The 2016 ETS Septuagint Studies Consultation

San Antonio, TX

As you may know if you read my blog regularly, a brand new Septuagint Studies consultation was launched last year at ETS. Even better, we were also approved with “consultation status,” which means we’re sticking around each year through 2019. It’s an exciting new academic pathway for the Society, one that I hope will encourage greater numbers of evangelicals to engage with this fascinating and important discipline. We had a good turnout last year for the presentations, which were given by each of the members of our steering committee. I’m hopeful that this year we’ll see even greater numbers at the session.

Building Interest in Septuagint Scholarship

In order to generate as much interest and draw as many people as possible to this year’s Septuagint Studies session, we decided to make it an invited session. This allowed us to pursue a “dream team” of presenters who are well-known in ETS circles. For the most part, this year’s panelists are not known primarily as “Septuagint scholars,” but each of them is active in the discipline at some level. In the process, some turned us down for this year, but expressed interest, which means that we will have a great panel next year too.

One concern that we occasionally heard while recruiting presenters was that ETS did not need to launch a new venue for Septuagint studies. “There are few enough of us as it is,” went the response, “Why disperse things even more?” And there’s some merit to this criticism. If you want to be part of “the guild” in Septuagint studies, look no further than the IOSCS, which is and will continue to be the premier venue for the study of the Greek Old Testament and other versions. So to be clear, we are not attempting to become a “new” IOSCS. In fact, every member of the steering committee (and most or all of our presenters thus far) are current and active members in IOSCS and have contributed to the JSCS.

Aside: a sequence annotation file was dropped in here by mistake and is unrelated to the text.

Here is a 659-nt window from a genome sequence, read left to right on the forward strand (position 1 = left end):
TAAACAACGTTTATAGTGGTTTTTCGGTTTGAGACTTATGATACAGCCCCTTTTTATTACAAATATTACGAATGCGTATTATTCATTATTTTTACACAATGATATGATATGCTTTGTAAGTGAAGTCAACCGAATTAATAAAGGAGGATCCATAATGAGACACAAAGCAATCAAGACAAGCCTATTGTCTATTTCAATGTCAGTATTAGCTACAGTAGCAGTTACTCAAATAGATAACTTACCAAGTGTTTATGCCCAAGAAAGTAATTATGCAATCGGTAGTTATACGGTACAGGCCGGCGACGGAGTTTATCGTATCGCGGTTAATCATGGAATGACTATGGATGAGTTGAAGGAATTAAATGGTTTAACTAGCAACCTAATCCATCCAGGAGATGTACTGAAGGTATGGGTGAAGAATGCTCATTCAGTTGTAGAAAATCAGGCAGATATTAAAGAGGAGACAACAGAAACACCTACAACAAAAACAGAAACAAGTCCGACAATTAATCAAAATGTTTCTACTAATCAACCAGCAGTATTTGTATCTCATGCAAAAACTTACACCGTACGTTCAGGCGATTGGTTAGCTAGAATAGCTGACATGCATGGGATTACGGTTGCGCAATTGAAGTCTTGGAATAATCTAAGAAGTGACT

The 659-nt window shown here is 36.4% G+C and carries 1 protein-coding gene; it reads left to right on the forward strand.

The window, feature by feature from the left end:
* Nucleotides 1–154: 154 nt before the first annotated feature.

But what we do want is to draw more people within the evangelical world towards study of the Septuagint. The ETS Septuagint Studies session is meant to be a kind of funnel towards the IOSCS by hosting evangelicalism’s finest biblical scholars engaging with the discipline in constructive and responsible ways. With that end in mind, we have also decided that alongside of the top scholars invited this year (and, possibly, next year also) we would accept a current doctoral candidate whose work in LXX demonstrates the rigor and caliber we’re interested in fostering.

So with that, here is the current lineup for this year:

The 2016 Septuagint Studies Panel

Thursday, 1:00-4:10pm | Marriott-Rivercenter Room 2

Moderator: William A. Ross (University of Cambridge)

 

1:00-1:40pm | Dr. Stanley E. Porter (President & Dean, McMaster Divinity School)
Paper: “Why a Greek-text Oriented Commentary Series is Necessary”

 

1:50-2:30pm | Dr. Karen H. Jobes (Professor Emerita, Wheaton College)
Paper: “‘It Is Written’ The Septuagint and Evangelical Doctrine of Scripture”


2:40-3:20pm | Dr. Peter J. Williams (Warden, Tyndale House, Cambridge)
Paper: “On the Invention and Problem of the Term ‘Septuagint’”

 

3:3aaeaaqaaaaaaaaemaaaajgq4ndllyzi5lwy3mjmtngnknc1hmja5ltvjn2ixmzaymtm4nq0-4:10pm | Mrs. Jennifer B. Jones (Doctoral Student, McMaster Divinity
School)
Paper: “Theme Variation in Zechariah 2:10-17 (6-13): A Comparative Analysis of Two Textual Traditions”

Join Us!

Again, we’re hoping this lineup does nothing but attract people to the session. Please share this post with anyone who might be interested. I’ll be sure to post a more detailed schedule for the session once it is available.

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